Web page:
A very common metaphor in the political discourse on war is that of doves (peaceniks) and hawks (war-mongers). It has been around at least since the cold war. But it stops at “doves=peaceful” and “hawks=aggressive”. It completely ignores other properties of the animals, e.g. the fact that “hawks hunt and kill doves”. I did a lot of searching a could not find any such extensions of the metaphor.
This is relatively unusual. Most metaphors in public discourse get dissected every which way. Look at “Iraq=Vietnam”, “Saddam=Hitler”, “Current financial crisis=X other financial crisis”. All of these were dissected and very inventively reassembled mapping by mapping. E.g. If Saddam is Hitler then we can choose between being France or Britain. If Iraq is Vietnam than we must count the wounded as dead and must look for media swaying public opinion. Etc. Etc. We might argue that doves adn hawks are relatively dead metaphors but Palin’s crosshairs got dissected in minute detail and “having somebody in your cross hairs” no more implies that you’re going to shoot them than does being a dove imply you have wings.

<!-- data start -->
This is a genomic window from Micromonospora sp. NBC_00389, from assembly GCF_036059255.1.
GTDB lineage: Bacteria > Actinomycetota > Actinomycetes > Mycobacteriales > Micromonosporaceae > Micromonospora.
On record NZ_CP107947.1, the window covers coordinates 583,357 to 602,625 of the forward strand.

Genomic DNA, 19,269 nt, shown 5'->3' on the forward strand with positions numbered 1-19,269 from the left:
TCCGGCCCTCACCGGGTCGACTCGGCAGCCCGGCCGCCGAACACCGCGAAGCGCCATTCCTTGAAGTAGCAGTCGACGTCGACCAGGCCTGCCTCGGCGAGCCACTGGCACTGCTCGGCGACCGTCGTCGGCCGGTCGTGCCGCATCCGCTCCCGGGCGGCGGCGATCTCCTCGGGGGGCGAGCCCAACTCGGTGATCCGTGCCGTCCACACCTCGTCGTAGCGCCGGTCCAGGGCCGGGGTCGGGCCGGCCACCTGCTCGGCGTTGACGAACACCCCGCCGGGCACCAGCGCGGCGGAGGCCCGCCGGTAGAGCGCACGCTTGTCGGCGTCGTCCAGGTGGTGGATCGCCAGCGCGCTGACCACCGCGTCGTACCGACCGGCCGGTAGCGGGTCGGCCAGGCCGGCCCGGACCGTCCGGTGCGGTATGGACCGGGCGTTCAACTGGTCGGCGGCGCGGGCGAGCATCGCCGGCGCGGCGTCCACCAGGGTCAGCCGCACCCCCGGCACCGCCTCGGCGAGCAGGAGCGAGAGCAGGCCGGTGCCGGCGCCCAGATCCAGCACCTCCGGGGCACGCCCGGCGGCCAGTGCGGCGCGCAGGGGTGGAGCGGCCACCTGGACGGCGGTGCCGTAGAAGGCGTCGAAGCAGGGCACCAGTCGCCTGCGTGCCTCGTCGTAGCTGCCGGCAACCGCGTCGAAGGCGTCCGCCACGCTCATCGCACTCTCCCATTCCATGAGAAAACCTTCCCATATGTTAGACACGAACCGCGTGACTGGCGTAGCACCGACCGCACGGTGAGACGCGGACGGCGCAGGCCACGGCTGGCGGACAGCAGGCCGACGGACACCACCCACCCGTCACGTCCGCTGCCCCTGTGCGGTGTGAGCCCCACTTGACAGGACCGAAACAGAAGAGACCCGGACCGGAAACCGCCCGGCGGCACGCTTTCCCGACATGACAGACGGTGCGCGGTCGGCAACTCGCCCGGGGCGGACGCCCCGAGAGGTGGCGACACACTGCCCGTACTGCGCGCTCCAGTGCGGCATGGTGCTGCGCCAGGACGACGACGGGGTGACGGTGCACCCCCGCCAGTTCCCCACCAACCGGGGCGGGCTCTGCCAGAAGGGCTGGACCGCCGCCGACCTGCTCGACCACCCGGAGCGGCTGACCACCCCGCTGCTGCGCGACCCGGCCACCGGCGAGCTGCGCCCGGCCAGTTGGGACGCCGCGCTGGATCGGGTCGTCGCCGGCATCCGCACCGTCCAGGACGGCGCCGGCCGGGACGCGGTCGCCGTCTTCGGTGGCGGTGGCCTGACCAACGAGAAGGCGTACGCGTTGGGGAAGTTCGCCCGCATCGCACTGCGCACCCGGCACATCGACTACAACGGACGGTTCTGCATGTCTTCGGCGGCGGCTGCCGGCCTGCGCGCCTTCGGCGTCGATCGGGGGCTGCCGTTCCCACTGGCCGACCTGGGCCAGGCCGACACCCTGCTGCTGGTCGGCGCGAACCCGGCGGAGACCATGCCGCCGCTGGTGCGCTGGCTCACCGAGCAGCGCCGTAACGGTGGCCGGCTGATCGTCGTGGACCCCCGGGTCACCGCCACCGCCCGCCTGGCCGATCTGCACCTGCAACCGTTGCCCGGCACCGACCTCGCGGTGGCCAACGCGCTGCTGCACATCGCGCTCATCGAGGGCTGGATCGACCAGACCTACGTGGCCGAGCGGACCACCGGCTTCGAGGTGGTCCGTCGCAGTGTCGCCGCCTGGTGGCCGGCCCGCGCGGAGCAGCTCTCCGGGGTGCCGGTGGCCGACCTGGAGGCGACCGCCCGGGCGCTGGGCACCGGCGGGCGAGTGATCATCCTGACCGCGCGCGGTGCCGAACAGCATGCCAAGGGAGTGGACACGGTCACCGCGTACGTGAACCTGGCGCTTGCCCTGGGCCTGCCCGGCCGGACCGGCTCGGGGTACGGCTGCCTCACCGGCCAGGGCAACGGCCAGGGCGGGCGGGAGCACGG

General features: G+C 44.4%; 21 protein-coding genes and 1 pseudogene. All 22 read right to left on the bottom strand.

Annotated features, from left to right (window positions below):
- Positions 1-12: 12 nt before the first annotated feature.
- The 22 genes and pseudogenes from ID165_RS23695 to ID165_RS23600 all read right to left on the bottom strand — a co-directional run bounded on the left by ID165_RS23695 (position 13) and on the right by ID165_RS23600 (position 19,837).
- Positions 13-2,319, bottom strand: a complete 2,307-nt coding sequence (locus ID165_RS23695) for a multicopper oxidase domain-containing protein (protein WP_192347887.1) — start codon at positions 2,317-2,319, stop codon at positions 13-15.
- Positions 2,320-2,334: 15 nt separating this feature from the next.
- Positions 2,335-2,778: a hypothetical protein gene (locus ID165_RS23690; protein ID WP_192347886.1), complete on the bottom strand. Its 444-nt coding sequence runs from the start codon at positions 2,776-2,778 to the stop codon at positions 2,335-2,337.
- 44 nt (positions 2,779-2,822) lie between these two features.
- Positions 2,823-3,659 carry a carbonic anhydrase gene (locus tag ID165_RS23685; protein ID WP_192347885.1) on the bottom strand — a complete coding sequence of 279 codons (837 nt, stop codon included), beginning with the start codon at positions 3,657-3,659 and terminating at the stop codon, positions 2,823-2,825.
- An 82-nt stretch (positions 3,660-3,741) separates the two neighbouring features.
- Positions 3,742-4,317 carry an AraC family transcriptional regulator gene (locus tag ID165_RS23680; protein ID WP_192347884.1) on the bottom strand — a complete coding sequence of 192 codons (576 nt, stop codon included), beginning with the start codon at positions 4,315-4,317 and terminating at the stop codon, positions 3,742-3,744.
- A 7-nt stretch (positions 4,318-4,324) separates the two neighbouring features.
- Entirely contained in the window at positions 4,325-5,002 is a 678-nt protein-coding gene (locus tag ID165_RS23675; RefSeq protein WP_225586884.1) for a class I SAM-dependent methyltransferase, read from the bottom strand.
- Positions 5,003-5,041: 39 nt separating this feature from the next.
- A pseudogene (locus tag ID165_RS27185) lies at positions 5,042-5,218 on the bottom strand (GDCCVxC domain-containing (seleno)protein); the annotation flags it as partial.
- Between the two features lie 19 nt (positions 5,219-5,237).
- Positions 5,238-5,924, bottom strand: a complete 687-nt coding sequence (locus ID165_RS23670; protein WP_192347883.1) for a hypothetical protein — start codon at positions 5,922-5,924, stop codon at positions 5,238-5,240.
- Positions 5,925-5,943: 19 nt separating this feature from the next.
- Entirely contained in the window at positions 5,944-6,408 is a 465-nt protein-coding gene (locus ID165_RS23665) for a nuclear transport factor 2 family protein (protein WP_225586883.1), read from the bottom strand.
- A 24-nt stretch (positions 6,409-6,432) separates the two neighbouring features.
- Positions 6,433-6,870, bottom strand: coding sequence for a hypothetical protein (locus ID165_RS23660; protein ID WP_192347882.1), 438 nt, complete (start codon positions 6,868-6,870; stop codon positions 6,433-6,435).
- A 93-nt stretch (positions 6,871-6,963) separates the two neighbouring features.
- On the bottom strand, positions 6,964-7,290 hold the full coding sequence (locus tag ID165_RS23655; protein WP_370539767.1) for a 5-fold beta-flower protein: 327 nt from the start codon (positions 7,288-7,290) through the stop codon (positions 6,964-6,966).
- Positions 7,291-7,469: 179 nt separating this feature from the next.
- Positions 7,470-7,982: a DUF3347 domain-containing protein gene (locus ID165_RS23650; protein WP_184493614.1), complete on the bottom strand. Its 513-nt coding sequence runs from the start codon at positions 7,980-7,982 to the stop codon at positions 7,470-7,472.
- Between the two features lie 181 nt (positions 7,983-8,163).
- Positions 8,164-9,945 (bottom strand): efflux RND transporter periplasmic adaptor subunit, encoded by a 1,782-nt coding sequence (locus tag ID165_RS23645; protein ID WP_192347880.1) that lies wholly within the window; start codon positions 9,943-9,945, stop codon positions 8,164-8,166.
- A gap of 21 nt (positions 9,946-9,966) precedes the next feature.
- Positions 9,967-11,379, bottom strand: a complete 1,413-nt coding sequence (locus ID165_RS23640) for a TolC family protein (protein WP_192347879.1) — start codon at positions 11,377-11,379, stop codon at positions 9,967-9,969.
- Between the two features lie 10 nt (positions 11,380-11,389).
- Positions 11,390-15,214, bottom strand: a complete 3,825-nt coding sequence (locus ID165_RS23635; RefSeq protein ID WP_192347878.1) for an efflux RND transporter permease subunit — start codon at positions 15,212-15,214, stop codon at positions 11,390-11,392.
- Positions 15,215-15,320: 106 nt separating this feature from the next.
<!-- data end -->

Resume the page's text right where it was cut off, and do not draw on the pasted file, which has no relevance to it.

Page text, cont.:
So why didn’t anybody in the contentious debate over the Iraq war come up with this obvious extension of the “doves/hawks=democrats/republicans” metaphor? I would expect at least something along the lines of “the hawks went fiercely after the doves and tore them to shreds in the elections”. But there’s nothing. So, what gives?
I also posted this question (in a slightly shorter form) on Quora: http://qr.ae/c3td
- Dictator-lit: Saddam Hussein tortured metaphors, too (guardian.co.uk)
- Escalators – Evidence That Metaphors Affect Generosity and Mood (johnnydenovo.com)
- Metaphor = ? (espliego.wordpress.com)
- Hawks and Doves: Both Angry (news.icanhascheezburger.com)